3D printing : behind the scenes

As mentionned in A solid foundation , we printed our first full-scale sculpture last friday, and it was a success.

We were relieved because there were multiple factors that were not 3D printing-friendly :

  • Our scultpure needs to be hollow, because we need to be able to put all the PCBs and LEDs in it
  • Not only should it be hollow, it needs to be translucent, and thus very thin
  • The thickness should also be relatively constant in order to have uniform lighting
  • The sculpture has several parts which are almost horizontal

Why were these problematic ? Well, let’s see how 3D printing works

Slicing

The first step in 3D printing is to create a .stl… Read more

A solid foundation

Last week we met with Alain Croullebois, the go-to guy for mechanical questions at the school. We went to his workshop with the motor we received during the holidays : this Turnigy Multistar 4225-390Kv 16 Poles Multi-Rotor Outrunner. We discussed what the physical structure of the Phyllo could look like.

Here is a global diagram of what we came up with :

The mechanical structure of the whole Phyllo

The Base

For the base of our Phyllo, he suggested stacking two 30cmx30cm aluminium plates 8mm thick, with a separation of 6cm between the two plates maintained by 2cm wide pillars at each corner.… Read more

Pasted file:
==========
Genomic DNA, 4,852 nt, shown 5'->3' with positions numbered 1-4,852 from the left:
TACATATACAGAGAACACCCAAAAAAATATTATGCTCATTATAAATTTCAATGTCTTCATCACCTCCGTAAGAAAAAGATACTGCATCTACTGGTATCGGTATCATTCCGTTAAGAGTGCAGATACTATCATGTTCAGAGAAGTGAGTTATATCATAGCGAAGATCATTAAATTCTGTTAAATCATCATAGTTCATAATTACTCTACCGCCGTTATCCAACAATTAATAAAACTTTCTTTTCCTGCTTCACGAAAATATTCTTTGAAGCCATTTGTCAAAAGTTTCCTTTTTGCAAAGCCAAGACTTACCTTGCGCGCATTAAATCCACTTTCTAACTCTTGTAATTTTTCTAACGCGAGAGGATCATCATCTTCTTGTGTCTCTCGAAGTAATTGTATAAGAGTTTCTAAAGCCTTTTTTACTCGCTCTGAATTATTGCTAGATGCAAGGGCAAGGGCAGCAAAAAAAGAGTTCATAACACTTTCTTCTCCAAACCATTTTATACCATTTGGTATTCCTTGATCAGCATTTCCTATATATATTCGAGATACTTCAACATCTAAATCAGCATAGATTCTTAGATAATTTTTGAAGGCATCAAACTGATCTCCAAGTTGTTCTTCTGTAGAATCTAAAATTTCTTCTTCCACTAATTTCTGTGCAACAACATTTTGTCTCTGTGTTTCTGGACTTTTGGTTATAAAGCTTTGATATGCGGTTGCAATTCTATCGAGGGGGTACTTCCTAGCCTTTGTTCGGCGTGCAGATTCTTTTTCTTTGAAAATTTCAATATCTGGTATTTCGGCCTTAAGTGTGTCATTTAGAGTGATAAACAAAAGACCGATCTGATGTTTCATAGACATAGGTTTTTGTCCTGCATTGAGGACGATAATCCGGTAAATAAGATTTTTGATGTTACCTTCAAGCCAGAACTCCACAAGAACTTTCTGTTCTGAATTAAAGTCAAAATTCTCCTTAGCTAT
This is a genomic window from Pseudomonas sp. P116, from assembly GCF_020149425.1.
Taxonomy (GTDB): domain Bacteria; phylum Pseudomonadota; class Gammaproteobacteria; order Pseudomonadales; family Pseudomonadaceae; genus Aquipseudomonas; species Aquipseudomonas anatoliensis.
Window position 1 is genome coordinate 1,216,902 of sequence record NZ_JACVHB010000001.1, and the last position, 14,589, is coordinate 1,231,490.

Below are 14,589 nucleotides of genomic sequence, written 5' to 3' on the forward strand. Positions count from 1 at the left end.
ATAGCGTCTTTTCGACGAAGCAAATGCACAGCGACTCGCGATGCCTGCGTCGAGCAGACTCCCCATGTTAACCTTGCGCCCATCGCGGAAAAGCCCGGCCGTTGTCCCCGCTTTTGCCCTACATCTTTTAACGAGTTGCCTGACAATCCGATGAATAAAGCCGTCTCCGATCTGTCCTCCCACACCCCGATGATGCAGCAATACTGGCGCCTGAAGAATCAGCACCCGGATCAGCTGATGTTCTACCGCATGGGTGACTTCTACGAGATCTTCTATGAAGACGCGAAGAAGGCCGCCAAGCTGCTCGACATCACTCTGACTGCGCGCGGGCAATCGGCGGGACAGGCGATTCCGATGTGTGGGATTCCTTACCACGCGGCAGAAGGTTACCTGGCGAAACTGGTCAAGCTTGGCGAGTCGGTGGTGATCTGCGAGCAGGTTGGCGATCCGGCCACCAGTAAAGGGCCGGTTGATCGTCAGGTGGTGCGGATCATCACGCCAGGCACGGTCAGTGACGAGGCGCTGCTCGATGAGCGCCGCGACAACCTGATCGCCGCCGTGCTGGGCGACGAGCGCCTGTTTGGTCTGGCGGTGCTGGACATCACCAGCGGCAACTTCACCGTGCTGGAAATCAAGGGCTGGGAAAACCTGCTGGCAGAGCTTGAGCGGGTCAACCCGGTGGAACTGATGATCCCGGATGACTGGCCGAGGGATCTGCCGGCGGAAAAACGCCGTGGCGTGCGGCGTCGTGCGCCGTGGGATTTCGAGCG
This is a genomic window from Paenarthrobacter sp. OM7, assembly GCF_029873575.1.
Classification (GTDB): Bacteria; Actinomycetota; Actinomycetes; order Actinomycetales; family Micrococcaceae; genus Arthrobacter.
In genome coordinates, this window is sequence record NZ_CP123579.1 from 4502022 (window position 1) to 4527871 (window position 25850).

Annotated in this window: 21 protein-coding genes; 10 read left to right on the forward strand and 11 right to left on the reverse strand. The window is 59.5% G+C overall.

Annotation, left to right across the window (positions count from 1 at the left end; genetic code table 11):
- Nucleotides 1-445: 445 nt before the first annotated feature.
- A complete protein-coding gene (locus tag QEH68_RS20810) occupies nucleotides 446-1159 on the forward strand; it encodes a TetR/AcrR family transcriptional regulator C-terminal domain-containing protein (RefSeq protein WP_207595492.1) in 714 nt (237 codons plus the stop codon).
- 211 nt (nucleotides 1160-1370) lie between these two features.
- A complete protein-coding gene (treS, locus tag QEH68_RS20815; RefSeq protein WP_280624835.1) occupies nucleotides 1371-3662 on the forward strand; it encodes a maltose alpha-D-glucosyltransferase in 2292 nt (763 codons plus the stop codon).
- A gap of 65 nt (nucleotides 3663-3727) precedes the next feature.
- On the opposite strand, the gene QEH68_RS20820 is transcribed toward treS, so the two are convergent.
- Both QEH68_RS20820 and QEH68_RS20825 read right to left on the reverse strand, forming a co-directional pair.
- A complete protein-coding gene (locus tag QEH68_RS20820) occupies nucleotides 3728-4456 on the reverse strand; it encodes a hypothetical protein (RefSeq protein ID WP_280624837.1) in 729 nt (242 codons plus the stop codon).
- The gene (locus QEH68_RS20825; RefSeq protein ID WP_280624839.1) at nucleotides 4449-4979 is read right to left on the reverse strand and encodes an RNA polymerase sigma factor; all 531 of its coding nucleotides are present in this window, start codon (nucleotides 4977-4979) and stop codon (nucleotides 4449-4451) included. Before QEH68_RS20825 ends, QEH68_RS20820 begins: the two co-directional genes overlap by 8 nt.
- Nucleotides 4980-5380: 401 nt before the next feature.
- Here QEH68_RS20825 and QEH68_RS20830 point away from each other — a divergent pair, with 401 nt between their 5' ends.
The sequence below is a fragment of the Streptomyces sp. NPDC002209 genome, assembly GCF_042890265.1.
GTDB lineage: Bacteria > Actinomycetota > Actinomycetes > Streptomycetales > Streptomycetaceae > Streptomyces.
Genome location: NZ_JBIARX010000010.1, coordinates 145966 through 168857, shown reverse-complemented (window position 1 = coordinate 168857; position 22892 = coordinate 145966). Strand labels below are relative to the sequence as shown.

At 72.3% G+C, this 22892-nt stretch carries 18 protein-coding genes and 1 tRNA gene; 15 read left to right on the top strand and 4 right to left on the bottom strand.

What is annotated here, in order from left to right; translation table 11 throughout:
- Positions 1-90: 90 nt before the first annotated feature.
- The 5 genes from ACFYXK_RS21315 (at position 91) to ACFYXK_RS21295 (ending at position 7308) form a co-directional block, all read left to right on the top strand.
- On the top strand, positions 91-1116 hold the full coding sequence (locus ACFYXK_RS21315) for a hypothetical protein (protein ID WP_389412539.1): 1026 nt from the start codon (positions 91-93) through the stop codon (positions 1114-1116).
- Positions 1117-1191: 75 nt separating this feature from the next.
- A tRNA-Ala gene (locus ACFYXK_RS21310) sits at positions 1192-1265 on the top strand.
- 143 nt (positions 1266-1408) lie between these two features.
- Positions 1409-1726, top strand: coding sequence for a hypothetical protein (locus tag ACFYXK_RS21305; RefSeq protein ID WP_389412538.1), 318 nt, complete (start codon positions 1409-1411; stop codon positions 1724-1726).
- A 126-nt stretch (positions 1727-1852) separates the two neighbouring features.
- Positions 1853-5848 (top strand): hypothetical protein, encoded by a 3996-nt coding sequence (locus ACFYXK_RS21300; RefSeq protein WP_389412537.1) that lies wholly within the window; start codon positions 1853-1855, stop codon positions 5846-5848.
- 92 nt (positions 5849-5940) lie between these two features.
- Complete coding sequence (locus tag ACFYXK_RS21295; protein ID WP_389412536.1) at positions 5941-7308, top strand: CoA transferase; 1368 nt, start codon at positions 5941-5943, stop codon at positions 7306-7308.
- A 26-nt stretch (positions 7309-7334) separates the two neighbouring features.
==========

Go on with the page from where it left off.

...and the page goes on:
LED’s do some tests

Yesterday I set out to test the LEDs we received : ASMG-PT00-00001 and LE RTDUW S2WP. The first is a powerful RGB LED, while the second is an even more powerful RGBW LED. They need to be quite powerful because in order to avoid a blurry image due to the motor rotation the duration of the flashes must very brief, and since the LEDs are flashed only once every 137.5 degrees of rotation that means they are off most of the time.

The goal here is to test under conditions similar to those the LEDs will actually be used in : once every 1/30 seconds, they will be turned on for 100µs using high frequency PWM modulation for the colors, and then switched off again.… Read more